Terry Rossio, the screenwriter best known for “Shrek,” “Aladdin,” and “Pirates of the Caribbean: Curse of the Black Pearl,” has some thoughts about vaccines. Responding to a tweet by “The 100” writer Julie Benson, he lamented the plight of parents whose children have been “vaccine damaged” and compared the term “anti-vax” to the n-word. The response has not been favorable.
“My heart goes out to all the parents of vaccine damaged children, who have to not only endure the sadness of their loss, but also the vitriol of ill-informed and insensitive people (such as those here). Anti-Vax is equivalent to calling someone a n****r and makes as little sense,” Rossio wrote, leaving the offending word in question uncensored.
There is no scientific evidence supporting the theory that vaccines cause autism, but the unfounded theory persists. As more and more have latched on to the anti-vax movement in recent years, outbreaks of preventable diseases like measles have increased.
“Do you realize that you are using the equivalent of the ‘n-word’ in promoting memes that tag people as ‘anti-vax?'” Rossio asked Benson in a follow-up tweet. “Do you realize that the same collectivist stereotyping lies behind belittling any group with a label? Do you have no feelings for vaccine damaged kids and parents?”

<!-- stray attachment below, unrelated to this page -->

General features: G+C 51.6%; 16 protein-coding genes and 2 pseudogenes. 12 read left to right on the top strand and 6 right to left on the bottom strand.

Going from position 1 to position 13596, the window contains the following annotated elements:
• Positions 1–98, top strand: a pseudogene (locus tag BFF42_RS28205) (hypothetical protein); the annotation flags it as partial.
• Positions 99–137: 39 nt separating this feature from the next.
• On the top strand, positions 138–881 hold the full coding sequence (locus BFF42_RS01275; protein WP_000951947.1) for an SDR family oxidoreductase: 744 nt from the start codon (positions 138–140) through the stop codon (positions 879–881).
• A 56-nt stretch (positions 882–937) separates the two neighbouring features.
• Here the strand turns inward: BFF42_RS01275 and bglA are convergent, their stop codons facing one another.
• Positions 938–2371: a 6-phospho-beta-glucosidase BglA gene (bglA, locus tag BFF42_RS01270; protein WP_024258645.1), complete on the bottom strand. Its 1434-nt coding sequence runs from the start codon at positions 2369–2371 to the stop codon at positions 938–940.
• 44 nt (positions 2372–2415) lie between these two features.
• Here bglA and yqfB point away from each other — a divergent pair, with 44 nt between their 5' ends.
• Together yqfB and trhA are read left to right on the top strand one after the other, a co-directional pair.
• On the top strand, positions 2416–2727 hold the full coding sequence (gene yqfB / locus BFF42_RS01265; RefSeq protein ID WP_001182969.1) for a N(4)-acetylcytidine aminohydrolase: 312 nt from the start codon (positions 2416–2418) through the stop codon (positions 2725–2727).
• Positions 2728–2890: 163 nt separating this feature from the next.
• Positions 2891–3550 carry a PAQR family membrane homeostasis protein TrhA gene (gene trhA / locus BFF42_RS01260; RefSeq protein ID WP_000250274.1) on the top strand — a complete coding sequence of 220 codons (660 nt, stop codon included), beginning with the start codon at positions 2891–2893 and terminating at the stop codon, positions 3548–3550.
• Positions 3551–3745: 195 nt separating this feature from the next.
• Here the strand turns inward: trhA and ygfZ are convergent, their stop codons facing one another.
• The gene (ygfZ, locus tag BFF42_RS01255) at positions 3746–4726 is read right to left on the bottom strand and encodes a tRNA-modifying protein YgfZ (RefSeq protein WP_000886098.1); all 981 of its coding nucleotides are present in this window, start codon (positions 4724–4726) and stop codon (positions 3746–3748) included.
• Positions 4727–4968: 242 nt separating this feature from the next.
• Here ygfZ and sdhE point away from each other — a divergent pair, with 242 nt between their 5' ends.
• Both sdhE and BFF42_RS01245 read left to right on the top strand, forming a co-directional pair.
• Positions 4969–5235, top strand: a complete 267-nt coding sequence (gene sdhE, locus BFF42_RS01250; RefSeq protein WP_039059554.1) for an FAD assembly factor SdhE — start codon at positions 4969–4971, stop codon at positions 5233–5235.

In 2016, Variety reported that Rossio is working on an adaptation of Andrew Wakefield’s 2010 book “Callous Disregard: Autism and Vaccines – The Truth Behind a Tragedy.” Wakefield authored a fraudulent research paper linking the measles, mumps, and rubella (MMR) vaccine to autism in 1998, helping launch the anti-vax movement. In 2010, a General Medical Council panel found that he had “failed in his duties as a responsible consultant” and acted “dishonestly and irresponsibly.” He has since been barred from practicing medicine in the United Kingdom, and in 2016 directed the poorly received documentary “Vaxxed.”
Rossio’s comment received a response from Dictionary.com:
The n-word is so profoundly offensive that a euphemism has developed for those occasions when the word itself must be discussed.
The same cannot be said for the term “anti-vax.” https://t.co/RF7rdpMx8P
— Dictionary.com (@Dictionarycom) November 24, 2018
My heart goes out to all the parents of vaccine damaged children, who have to not only endure the sadness of their loss, but also the vitriol of ill-informed and insensitive people (such as those here). Anti-Vax is equivalent to calling someone a nigger and makes as little sense.
— Terry Rossio (@TerryRossio) November 23, 2018